ISD clause presents more work for FTA negotiators

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ISD clause presents more work for FTA negotiators

Although Sunday’s negotiations on ratification of the free trade agreement with the United States managed to produce a dramatic compromise to discuss the controversial Investor-State Dispute Settlement (ISD) clause later if the FTA bill is ratified, there remain issues to solve about the clause in the Korus FTA.

Belatedly, the ISD provision in the trade deal with the United States has undergone fierce debate as to ratification of the trade deal, serving as an obstacle to passing the long-pending Korus FTA ratification bill. The ruling Grand National Party and the government tried to hold a debate on the ISD issue earlier in the day, but failed as opposition parties, mainly the largest Democratic Party, boycotted it. The DP demands removal of the ISD, calling it “a toxic clause” while the GNP stubbornly refuses to remove it.

The ISD is a requisite for all kinds of international investment treaties.

“The ISD is required in about 2,500 international investment-related agreements including 85 deals that Korea has been agreeing to with other countries,” Trade Minister Kim Jong-hoon said.

It is not a special clause adopted solely for the Korus FTA at all, according to Kim. “It is a clause that provides safeguards for Korean businesses abroad and attracts foreign investors to the country,” he said.

From 2006 to 2010, Korean businesses invested a total of $20.3 billion into the U.S., far exceeding an $8.8 billion investment made by American businesses in Korea. Plus, the total amount of international investments made by Korean companies was recorded at $33.55 billion as of last year. This, by far, outstrips the $13.07 billion invested by other countries. Therefore, Korea is in urgent need of the ISD provision, because many Korean companies are making increasing overseas investments these days, the trade minister explains.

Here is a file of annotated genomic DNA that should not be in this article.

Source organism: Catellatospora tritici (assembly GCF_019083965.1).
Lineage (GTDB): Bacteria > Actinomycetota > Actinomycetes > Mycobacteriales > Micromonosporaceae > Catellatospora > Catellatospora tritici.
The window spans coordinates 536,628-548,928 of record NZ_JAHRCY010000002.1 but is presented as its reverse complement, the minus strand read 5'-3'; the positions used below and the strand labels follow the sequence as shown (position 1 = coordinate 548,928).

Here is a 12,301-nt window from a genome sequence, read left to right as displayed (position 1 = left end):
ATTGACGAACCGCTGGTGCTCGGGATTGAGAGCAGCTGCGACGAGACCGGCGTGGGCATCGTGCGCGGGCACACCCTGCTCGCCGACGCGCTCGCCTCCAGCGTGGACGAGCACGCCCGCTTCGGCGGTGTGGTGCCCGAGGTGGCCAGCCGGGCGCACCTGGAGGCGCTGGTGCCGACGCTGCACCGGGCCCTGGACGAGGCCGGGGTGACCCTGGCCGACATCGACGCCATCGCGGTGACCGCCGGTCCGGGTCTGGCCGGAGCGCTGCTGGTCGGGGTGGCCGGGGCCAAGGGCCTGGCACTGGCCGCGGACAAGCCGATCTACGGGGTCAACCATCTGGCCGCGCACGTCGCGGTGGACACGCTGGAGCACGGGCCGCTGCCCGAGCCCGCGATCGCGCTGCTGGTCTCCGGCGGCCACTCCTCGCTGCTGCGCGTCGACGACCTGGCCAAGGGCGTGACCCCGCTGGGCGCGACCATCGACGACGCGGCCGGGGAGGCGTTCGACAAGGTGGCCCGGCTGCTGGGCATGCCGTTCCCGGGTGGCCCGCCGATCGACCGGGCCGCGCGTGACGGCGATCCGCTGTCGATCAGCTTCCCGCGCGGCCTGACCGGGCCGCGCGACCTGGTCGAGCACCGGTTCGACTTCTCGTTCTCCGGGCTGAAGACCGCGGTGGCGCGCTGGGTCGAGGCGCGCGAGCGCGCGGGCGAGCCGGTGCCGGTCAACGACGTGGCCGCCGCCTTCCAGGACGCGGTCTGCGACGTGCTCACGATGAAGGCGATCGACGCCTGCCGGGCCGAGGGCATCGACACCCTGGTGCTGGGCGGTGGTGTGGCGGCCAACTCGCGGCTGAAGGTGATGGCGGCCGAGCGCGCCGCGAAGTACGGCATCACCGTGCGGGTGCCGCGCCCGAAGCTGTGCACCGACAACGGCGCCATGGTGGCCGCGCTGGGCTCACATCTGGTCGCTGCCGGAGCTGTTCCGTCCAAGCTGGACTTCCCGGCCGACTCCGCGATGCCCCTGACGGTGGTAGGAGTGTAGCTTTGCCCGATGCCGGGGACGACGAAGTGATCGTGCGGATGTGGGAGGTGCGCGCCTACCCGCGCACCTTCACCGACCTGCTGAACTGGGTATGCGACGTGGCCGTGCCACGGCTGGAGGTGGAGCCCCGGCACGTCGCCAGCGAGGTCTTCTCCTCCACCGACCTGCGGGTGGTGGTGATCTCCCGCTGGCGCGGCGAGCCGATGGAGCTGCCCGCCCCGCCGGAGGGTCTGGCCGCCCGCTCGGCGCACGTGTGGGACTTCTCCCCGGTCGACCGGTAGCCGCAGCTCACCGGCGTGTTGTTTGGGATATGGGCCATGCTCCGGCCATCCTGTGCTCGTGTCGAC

However, the opposition DP insists that the ISD provision bears high risks of nullifying the country’s crucial public policies. For instance, opposition lawmakers assert that the ISD could hinder implementation of a series of recently debated legal measures to protect small local merchants and boost co-prosperity between large and small businesses, and even the national health insurance system.

There are worries that when an American private health insurance firm would file a legal complaint against the Korean government, alleging that it cannot operate its business due to Korea’s national health insurance system, the country would have to drop the system in compliance with global free trade standards.

However, the trade ministry says this is not the case. The Korus FTA excludes Korea’s universal health insurance system, so there is no risk that the government gives up the national system or even some other public policies, the Ministry of Foreign Affairs and Trade says.

The ministry puts emphasis on the importance of the ISD provision, saying that it is needed to protect Korean businesses making large amounts of investments in many developing countries. “Since developing countries aggressively lure foreign investments to boost their employment and economic growth, there exist risks for investors because such countries are not politically or systemically stabilized,” a document released by the ministry said.

“Local laws or systems could be suddenly removed, doing damage to foreign investors. This is why the ISD is recommended to be included in international investment treaties as a safeguard for them.”

The ISD does not give disadvantages only to Korea, according to the ministry.

One of the allegations is that Korea would probably lose in legal disputes with the world’s most powerful countries like the U.S. In reality, the ISD is a legitimate legal clause that even American politicians are worried about, says the document.

By Song Su-hyun []

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